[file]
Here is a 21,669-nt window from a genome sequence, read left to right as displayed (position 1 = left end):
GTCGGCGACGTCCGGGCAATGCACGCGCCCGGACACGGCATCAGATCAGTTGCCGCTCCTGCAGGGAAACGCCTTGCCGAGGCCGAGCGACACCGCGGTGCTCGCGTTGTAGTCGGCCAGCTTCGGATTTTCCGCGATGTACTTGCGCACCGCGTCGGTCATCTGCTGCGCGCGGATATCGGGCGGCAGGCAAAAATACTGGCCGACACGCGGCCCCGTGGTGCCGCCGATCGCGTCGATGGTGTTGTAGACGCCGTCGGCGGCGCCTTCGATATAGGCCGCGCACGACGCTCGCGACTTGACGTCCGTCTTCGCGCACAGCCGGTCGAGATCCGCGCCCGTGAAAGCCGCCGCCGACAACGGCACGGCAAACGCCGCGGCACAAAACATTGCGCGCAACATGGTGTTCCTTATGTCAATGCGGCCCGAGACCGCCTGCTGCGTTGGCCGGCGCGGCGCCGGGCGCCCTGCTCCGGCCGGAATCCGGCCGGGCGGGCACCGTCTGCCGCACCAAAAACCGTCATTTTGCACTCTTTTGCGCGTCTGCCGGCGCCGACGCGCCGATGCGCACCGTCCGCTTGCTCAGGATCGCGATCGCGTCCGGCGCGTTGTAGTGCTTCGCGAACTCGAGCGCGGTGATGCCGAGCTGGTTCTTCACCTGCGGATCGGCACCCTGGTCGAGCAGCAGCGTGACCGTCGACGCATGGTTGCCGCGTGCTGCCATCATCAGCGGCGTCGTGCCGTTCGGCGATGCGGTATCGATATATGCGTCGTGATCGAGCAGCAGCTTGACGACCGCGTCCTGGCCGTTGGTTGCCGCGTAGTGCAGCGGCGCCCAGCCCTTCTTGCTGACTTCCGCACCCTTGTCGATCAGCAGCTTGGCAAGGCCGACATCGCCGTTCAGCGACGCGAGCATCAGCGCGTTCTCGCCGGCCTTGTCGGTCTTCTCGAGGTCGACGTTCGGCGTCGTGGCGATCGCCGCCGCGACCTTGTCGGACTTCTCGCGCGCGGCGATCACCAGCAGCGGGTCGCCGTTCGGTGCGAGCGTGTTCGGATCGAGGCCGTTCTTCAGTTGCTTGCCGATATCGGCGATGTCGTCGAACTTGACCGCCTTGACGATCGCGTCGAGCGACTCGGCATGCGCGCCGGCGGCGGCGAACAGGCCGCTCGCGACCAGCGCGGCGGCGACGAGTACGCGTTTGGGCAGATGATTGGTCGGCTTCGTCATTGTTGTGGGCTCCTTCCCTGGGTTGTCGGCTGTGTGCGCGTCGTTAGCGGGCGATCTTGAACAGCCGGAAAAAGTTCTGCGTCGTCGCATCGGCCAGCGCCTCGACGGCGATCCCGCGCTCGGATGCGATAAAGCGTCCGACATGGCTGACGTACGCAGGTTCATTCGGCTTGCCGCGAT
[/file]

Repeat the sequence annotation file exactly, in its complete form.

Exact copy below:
Here is a 21,669-nt window from a genome sequence, read left to right as displayed (position 1 = left end):
GTCGGCGACGTCCGGGCAATGCACGCGCCCGGACACGGCATCAGATCAGTTGCCGCTCCTGCAGGGAAACGCCTTGCCGAGGCCGAGCGACACCGCGGTGCTCGCGTTGTAGTCGGCCAGCTTCGGATTTTCCGCGATGTACTTGCGCACCGCGTCGGTCATCTGCTGCGCGCGGATATCGGGCGGCAGGCAAAAATACTGGCCGACACGCGGCCCCGTGGTGCCGCCGATCGCGTCGATGGTGTTGTAGACGCCGTCGGCGGCGCCTTCGATATAGGCCGCGCACGACGCTCGCGACTTGACGTCCGTCTTCGCGCACAGCCGGTCGAGATCCGCGCCCGTGAAAGCCGCCGCCGACAACGGCACGGCAAACGCCGCGGCACAAAACATTGCGCGCAACATGGTGTTCCTTATGTCAATGCGGCCCGAGACCGCCTGCTGCGTTGGCCGGCGCGGCGCCGGGCGCCCTGCTCCGGCCGGAATCCGGCCGGGCGGGCACCGTCTGCCGCACCAAAAACCGTCATTTTGCACTCTTTTGCGCGTCTGCCGGCGCCGACGCGCCGATGCGCACCGTCCGCTTGCTCAGGATCGCGATCGCGTCCGGCGCGTTGTAGTGCTTCGCGAACTCGAGCGCGGTGATGCCGAGCTGGTTCTTCACCTGCGGATCGGCACCCTGGTCGAGCAGCAGCGTGACCGTCGACGCATGGTTGCCGCGTGCTGCCATCATCAGCGGCGTCGTGCCGTTCGGCGATGCGGTATCGATATATGCGTCGTGATCGAGCAGCAGCTTGACGACCGCGTCCTGGCCGTTGGTTGCCGCGTAGTGCAGCGGCGCCCAGCCCTTCTTGCTGACTTCCGCACCCTTGTCGATCAGCAGCTTGGCAAGGCCGACATCGCCGTTCAGCGACGCGAGCATCAGCGCGTTCTCGCCGGCCTTGTCGGTCTTCTCGAGGTCGACGTTCGGCGTCGTGGCGATCGCCGCCGCGACCTTGTCGGACTTCTCGCGCGCGGCGATCACCAGCAGCGGGTCGCCGTTCGGTGCGAGCGTGTTCGGATCGAGGCCGTTCTTCAGTTGCTTGCCGATATCGGCGATGTCGTCGAACTTGACCGCCTTGACGATCGCGTCGAGCGACTCGGCATGCGCGCCGGCGGCGGCGAACAGGCCGCTCGCGACCAGCGCGGCGGCGACGAGTACGCGTTTGGGCAGATGATTGGTCGGCTTCGTCATTGTTGTGGGCTCCTTCCCTGGGTTGTCGGCTGTGTGCGCGTCGTTAGCGGGCGATCTTGAACAGCCGGAAAAAGTTCTGCGTCGTCGCATCGGCCAGCGCCTCGACGGCGATCCCGCGCTCGGATGCGATAAAGCGTCCGACATGGCTGACGTACGCAGGTTCATTCGGCTTGCCGCGAT